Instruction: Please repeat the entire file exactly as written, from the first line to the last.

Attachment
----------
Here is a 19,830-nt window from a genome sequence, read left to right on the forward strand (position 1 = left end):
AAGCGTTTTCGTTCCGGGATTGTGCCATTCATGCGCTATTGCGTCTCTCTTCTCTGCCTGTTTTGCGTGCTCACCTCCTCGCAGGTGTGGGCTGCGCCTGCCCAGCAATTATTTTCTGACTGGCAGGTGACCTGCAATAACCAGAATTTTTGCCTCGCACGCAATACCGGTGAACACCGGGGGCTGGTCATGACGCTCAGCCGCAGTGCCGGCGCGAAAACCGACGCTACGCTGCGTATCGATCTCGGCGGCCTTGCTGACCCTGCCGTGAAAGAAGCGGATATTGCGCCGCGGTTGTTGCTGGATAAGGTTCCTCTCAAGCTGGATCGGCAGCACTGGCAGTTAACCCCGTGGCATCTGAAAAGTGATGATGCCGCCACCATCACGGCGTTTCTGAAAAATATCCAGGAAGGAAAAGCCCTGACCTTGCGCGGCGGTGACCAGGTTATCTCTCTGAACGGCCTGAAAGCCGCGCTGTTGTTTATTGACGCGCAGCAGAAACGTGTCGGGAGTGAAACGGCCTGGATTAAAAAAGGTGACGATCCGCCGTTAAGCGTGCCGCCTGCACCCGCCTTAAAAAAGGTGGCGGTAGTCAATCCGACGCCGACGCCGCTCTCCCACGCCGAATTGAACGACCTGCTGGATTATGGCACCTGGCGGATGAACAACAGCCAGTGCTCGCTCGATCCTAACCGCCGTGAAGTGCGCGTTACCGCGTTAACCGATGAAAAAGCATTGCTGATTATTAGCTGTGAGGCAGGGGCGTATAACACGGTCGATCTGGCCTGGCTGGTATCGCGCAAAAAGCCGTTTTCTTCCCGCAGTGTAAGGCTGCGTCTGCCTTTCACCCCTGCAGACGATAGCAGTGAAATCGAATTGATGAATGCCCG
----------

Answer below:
Here is a 19,830-nt window from a genome sequence, read left to right on the forward strand (position 1 = left end):
AAGCGTTTTCGTTCCGGGATTGTGCCATTCATGCGCTATTGCGTCTCTCTTCTCTGCCTGTTTTGCGTGCTCACCTCCTCGCAGGTGTGGGCTGCGCCTGCCCAGCAATTATTTTCTGACTGGCAGGTGACCTGCAATAACCAGAATTTTTGCCTCGCACGCAATACCGGTGAACACCGGGGGCTGGTCATGACGCTCAGCCGCAGTGCCGGCGCGAAAACCGACGCTACGCTGCGTATCGATCTCGGCGGCCTTGCTGACCCTGCCGTGAAAGAAGCGGATATTGCGCCGCGGTTGTTGCTGGATAAGGTTCCTCTCAAGCTGGATCGGCAGCACTGGCAGTTAACCCCGTGGCATCTGAAAAGTGATGATGCCGCCACCATCACGGCGTTTCTGAAAAATATCCAGGAAGGAAAAGCCCTGACCTTGCGCGGCGGTGACCAGGTTATCTCTCTGAACGGCCTGAAAGCCGCGCTGTTGTTTATTGACGCGCAGCAGAAACGTGTCGGGAGTGAAACGGCCTGGATTAAAAAAGGTGACGATCCGCCGTTAAGCGTGCCGCCTGCACCCGCCTTAAAAAAGGTGGCGGTAGTCAATCCGACGCCGACGCCGCTCTCCCACGCCGAATTGAACGACCTGCTGGATTATGGCACCTGGCGGATGAACAACAGCCAGTGCTCGCTCGATCCTAACCGCCGTGAAGTGCGCGTTACCGCGTTAACCGATGAAAAAGCATTGCTGATTATTAGCTGTGAGGCAGGGGCGTATAACACGGTCGATCTGGCCTGGCTGGTATCGCGCAAAAAGCCGTTTTCTTCCCGCAGTGTAAGGCTGCGTCTGCCTTTCACCCCTGCAGACGATAGCAGTGAAATCGAATTGATGAATGCCCG